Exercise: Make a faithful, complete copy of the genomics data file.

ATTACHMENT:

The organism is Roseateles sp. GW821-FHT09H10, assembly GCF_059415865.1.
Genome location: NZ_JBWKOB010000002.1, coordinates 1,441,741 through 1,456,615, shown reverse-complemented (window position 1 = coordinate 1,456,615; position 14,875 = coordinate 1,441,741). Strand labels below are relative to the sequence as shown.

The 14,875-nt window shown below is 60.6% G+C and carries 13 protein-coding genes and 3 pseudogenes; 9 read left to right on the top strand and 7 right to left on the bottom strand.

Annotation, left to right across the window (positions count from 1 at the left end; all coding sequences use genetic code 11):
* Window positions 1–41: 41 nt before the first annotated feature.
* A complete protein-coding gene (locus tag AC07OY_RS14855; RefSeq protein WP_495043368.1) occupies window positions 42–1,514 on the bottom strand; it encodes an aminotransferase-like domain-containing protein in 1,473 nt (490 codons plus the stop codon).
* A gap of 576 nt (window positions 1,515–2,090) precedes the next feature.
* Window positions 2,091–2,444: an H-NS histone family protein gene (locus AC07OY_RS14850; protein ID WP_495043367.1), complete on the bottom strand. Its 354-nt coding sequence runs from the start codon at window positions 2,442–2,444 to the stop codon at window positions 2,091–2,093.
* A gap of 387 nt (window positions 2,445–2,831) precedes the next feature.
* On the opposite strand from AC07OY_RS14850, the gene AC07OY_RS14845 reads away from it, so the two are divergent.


The organism is Roseateles sp. GW821-FHT09H10, assembly GCF_059415865.1.
Genome location: NZ_JBWKOB010000002.1, coordinates 1,441,741 through 1,456,615, shown reverse-complemented (window position 1 = coordinate 1,456,615; position 14,875 = coordinate 1,441,741). Strand labels below are relative to the sequence as shown.

The 14,875-nt window shown below is 60.6% G+C and carries 13 protein-coding genes and 3 pseudogenes; 9 read left to right on the top strand and 7 right to left on the bottom strand.

Annotation, left to right across the window (positions count from 1 at the left end; all coding sequences use genetic code 11):
* Window positions 1–41: 41 nt before the first annotated feature.
* A complete protein-coding gene (locus tag AC07OY_RS14855; RefSeq protein WP_495043368.1) occupies window positions 42–1,514 on the bottom strand; it encodes an aminotransferase-like domain-containing protein in 1,473 nt (490 codons plus the stop codon).
* A gap of 576 nt (window positions 1,515–2,090) precedes the next feature.
* Window positions 2,091–2,444: an H-NS histone family protein gene (locus AC07OY_RS14850; protein ID WP_495043367.1), complete on the bottom strand. Its 354-nt coding sequence runs from the start codon at window positions 2,442–2,444 to the stop codon at window positions 2,091–2,093.
* A gap of 387 nt (window positions 2,445–2,831) precedes the next feature.
* On the opposite strand from AC07OY_RS14850, the gene AC07OY_RS14845 reads away from it, so the two are divergent.